The Different Types of Product Liability Claims | The Potentially Liable Parties
When you purchase a consumer product, you expect that it will be safe when you use it for its intended purpose. You assume that the company that designed, manufactured and put the item on the market took reasonable steps to consider the potential risks of injury associated with the goods, and that they conducted appropriate tests to ensure that it’s safe. If there are known risks, you assume that the company would put you on notice.
Unfortunately, in the rush to be the first to market with a new product, too many companies cut corners, looking at your potential injuries as nothing more than the cost of doing business. You do, however, have a right to bring a personal injury lawsuit when you’ve been injured because of exposure to, use of or the malfunction of a product.
The Legal Basis for a Product Liability Claim
Because there are no federal product liability laws, product liability claims may be based on allegations of negligence, on a legal theory of strict liability, or on a breach of warranty of fitness, as set forth in state law.
To succeed with a claim based on negligence, an injured person must show that the defendant (person from whom compensation is sought), failed to act as a reasonable person would. In addition, it must be proven that the failure to act reasonably caused the product-related accident and that the person seeking compensation had actual losses.
In a strict liability claim, there’s no need to prove negligence. Strict liability claims are typically based on statutes and impose liability regardless of the defendant’s intent. With a strict liability claim, if a defect causes harm, there’s generally liability.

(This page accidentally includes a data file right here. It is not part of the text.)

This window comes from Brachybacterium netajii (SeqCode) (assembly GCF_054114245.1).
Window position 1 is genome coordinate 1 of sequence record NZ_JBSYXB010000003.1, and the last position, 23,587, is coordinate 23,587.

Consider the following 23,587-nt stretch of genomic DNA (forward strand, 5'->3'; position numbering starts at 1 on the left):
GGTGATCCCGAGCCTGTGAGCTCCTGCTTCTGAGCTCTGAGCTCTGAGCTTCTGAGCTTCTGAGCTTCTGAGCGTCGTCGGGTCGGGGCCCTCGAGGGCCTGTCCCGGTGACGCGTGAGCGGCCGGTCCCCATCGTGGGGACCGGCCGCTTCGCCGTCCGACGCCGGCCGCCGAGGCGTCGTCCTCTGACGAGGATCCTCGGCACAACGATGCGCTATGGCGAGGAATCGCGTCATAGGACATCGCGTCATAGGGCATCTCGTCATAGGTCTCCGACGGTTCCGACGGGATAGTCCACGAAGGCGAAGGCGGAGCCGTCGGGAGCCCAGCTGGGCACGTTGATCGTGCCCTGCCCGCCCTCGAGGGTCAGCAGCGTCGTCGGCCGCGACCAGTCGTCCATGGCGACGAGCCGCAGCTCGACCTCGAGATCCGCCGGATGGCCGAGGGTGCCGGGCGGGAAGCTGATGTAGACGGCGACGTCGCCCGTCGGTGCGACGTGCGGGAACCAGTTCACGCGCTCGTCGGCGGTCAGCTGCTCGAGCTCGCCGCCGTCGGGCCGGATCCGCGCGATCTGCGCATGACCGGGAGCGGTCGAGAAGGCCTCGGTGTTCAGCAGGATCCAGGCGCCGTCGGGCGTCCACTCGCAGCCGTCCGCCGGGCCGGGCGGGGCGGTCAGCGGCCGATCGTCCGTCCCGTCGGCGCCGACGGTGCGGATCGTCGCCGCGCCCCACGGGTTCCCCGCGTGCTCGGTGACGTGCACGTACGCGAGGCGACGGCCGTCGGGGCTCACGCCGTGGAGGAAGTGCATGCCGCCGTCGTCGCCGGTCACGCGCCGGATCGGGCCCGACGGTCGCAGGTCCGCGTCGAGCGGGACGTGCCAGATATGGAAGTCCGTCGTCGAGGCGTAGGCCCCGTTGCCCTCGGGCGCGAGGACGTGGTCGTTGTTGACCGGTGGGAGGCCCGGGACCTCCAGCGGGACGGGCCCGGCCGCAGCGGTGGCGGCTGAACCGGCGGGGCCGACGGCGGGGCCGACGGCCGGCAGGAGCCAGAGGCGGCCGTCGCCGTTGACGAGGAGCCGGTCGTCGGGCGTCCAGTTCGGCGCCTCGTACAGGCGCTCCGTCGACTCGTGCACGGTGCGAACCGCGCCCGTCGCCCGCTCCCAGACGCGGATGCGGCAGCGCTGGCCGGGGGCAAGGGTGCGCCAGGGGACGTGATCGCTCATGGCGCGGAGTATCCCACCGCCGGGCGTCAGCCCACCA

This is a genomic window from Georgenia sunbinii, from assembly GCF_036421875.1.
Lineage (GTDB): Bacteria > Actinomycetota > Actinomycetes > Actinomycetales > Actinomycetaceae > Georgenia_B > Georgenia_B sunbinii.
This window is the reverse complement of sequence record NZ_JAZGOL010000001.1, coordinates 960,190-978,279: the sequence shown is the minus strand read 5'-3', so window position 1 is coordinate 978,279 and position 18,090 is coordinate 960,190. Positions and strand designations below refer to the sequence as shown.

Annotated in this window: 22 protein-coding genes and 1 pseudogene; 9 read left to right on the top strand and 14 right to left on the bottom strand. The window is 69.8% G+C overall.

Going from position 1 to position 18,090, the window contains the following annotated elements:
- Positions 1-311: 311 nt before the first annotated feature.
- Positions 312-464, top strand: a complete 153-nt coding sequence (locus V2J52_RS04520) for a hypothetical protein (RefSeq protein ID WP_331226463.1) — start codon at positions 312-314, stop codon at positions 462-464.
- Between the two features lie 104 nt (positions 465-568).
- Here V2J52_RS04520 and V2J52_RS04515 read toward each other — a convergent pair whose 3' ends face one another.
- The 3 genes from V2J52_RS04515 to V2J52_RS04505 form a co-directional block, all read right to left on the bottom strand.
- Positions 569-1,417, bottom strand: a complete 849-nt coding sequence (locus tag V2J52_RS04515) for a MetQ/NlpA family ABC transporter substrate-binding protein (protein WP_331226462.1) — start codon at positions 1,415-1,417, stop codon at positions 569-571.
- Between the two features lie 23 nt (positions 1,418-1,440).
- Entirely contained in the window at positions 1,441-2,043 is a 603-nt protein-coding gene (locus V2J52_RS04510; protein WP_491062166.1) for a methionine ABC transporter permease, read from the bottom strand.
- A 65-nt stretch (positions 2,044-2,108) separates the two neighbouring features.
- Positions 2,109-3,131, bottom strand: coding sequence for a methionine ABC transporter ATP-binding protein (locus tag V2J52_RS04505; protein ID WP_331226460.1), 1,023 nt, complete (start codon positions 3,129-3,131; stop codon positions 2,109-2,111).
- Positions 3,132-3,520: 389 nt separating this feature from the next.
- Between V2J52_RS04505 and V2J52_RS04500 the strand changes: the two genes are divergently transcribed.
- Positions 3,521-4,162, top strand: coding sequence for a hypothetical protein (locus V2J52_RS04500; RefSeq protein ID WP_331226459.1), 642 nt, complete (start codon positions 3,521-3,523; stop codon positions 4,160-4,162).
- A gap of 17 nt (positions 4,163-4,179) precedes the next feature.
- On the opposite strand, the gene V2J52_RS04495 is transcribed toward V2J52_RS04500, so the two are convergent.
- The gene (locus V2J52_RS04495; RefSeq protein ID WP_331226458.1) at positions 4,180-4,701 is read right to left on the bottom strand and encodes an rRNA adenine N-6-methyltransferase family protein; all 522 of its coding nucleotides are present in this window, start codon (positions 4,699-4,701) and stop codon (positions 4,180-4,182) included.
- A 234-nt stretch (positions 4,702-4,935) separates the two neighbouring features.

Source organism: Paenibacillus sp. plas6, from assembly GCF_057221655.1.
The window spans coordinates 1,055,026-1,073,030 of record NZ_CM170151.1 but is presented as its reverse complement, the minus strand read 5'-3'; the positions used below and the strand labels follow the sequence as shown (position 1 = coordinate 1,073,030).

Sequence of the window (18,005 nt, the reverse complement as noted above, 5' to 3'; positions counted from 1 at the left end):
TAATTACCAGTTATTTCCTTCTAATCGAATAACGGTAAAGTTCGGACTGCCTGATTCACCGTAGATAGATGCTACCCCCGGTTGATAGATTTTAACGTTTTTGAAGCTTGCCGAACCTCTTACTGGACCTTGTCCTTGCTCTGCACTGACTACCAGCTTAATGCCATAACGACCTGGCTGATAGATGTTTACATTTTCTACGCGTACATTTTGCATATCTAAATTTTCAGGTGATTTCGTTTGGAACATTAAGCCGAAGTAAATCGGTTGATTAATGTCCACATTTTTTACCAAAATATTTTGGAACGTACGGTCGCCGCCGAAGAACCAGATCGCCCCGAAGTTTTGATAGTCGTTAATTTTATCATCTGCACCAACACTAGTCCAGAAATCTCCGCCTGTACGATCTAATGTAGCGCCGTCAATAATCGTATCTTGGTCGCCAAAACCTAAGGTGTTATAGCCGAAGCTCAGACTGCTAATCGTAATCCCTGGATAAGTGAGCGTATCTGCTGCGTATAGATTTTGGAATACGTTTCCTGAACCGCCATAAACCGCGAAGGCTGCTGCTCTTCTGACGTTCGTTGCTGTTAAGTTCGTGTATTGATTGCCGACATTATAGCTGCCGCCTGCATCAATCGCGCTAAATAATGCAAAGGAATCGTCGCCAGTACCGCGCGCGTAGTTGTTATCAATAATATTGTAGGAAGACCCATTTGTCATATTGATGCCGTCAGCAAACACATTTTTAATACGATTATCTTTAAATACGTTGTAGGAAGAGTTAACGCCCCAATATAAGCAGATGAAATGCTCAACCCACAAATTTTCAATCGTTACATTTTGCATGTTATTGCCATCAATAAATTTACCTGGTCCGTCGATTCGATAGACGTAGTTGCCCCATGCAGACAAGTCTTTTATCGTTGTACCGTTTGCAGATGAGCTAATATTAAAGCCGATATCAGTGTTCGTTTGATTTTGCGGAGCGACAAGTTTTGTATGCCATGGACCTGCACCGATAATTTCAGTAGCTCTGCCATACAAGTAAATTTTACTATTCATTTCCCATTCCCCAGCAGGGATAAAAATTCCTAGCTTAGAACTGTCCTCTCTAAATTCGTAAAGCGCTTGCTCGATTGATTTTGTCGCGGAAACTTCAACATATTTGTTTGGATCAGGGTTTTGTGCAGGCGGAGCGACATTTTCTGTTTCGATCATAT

Some states have laws which imply a breach of warranty of fitness on consumer products. In those states, the injured person must prove that the product did not meet that warranty. A breach of warranty is essentially a breach of contract claim.
The Different Types of Product Liability Claims
There are three types of product liability claims:
- Defective design of a product—A design defect exists before a product is manufactured. It’s a defect in the configuration of the product that inherently poses a risk of danger. An example of a design defect would be a motor vehicle with a center of gravity that makes it unreasonably susceptible to rollovers. Most states require that the injured party prove the existence of a design defect.
- Defective manufacture of a product—Manufacturing defects can include the use of substandard materials, the failure to ensure proper quality control to ensure correct assembly, missing parts or components, or negligence anywhere in the construction or production of a consumer good.
- Defective marketing of a product—This involves the failure to provide adequate warnings of known dangers or the failure to provide the consumer with appropriate instructions for the use of the product
Who Can Be Sued in a Product Liability Claim?
Any individual or entity within the chain of distribution may be liable for injuries suffered because of a dangerous or defective product. That includes the designer (if there are allegations of a design defect), the manufacturer, distributors, wholesalers and retailers.
Contact the Experienced Personal Injury Attorneys at Bailey & Galyen
At the law offices of Bailey & Galyen, we aggressively protect the rights of people who have suffered any type of injury because of the wrongful acts of another person or entity, including individuals who have been hurt by dangerous or defective products. We’ll fight for you throughout the legal process, working hard to help you get full and fair compensation for all your losses. Contact us by e-mail or 844-402-2992 call our offices at one of the convenient locations listed below. Our phones are answered 24 hours a day, seven days a week.